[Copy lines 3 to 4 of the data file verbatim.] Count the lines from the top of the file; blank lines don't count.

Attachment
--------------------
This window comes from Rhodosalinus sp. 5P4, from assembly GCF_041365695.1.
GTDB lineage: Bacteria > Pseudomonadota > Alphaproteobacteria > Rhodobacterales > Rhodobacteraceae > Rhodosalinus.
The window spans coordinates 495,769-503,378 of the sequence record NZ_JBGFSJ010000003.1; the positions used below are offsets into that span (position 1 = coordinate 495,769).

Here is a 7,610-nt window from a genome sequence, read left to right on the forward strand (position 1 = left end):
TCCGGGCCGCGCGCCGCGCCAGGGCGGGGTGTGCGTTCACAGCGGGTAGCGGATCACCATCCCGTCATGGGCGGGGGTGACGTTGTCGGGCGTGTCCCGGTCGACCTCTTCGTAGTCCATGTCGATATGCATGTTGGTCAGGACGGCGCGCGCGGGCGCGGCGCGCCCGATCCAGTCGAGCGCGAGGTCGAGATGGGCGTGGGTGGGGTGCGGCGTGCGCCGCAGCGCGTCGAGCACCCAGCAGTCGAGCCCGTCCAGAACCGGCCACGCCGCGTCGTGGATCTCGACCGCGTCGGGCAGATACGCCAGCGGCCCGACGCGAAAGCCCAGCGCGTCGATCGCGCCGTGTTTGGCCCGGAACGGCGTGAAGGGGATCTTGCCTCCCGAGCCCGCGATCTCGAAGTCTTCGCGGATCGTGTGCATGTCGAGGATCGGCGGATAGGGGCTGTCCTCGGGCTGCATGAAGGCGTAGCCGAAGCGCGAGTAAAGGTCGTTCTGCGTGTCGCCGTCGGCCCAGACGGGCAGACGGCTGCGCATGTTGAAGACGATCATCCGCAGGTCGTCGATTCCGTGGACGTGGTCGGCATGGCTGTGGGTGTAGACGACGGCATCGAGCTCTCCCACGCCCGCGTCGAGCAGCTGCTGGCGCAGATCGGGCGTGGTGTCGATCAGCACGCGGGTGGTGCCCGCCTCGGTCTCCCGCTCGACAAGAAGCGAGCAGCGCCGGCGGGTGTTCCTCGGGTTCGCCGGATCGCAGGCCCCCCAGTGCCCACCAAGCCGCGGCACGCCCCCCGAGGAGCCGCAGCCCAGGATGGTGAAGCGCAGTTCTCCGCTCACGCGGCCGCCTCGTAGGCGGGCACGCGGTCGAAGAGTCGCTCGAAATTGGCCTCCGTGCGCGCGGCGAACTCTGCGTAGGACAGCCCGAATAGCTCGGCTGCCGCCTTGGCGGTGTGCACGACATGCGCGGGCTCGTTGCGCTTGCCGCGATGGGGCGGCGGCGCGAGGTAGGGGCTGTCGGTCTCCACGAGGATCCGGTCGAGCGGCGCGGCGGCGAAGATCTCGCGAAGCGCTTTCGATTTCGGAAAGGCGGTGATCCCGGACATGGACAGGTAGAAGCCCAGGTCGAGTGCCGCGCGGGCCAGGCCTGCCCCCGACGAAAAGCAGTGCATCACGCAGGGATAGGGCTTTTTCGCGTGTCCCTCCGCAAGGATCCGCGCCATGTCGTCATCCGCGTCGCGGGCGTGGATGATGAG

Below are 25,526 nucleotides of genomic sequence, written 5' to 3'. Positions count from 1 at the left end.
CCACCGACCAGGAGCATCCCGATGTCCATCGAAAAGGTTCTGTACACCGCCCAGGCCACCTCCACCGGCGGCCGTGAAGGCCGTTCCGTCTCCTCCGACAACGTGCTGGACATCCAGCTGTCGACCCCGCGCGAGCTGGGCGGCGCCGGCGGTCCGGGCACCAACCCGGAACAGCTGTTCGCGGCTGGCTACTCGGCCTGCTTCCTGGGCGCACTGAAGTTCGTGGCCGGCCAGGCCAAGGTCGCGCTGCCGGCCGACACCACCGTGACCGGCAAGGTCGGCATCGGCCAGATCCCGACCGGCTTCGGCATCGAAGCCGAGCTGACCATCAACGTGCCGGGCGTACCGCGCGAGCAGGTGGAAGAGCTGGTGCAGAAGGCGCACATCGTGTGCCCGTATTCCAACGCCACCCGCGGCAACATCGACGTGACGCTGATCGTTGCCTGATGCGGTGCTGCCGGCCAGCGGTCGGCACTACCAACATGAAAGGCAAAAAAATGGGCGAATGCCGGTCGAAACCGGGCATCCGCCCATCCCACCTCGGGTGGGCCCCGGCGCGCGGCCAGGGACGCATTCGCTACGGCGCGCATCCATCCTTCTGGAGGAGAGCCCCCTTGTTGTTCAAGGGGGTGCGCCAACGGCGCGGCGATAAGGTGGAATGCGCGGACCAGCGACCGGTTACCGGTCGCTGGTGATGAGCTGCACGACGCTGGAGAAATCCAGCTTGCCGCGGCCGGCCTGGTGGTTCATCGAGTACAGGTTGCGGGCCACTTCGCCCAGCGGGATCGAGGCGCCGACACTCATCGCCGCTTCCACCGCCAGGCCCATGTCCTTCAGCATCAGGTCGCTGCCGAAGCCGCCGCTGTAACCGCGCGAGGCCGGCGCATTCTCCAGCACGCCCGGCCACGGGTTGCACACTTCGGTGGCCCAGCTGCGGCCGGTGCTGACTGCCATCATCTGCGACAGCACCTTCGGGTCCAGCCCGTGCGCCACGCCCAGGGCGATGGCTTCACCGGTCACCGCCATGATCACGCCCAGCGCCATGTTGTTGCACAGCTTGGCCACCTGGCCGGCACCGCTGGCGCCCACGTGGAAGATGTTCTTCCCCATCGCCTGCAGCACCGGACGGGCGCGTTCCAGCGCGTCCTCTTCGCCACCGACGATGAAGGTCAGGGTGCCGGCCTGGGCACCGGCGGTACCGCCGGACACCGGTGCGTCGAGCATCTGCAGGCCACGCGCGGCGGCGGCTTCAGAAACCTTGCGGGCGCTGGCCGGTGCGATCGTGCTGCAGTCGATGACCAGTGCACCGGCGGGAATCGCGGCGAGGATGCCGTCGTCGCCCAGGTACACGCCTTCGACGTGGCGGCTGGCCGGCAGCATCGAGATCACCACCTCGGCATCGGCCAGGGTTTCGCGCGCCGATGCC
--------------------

The window spans coordinates 495,769-503,378 of the sequence record NZ_JBGFSJ010000003.1; the positions used below are offsets into that span (position 1 = coordinate 495,769).

Here is a 7,610-nt window from a genome sequence, read left to right on the forward strand (position 1 = left end):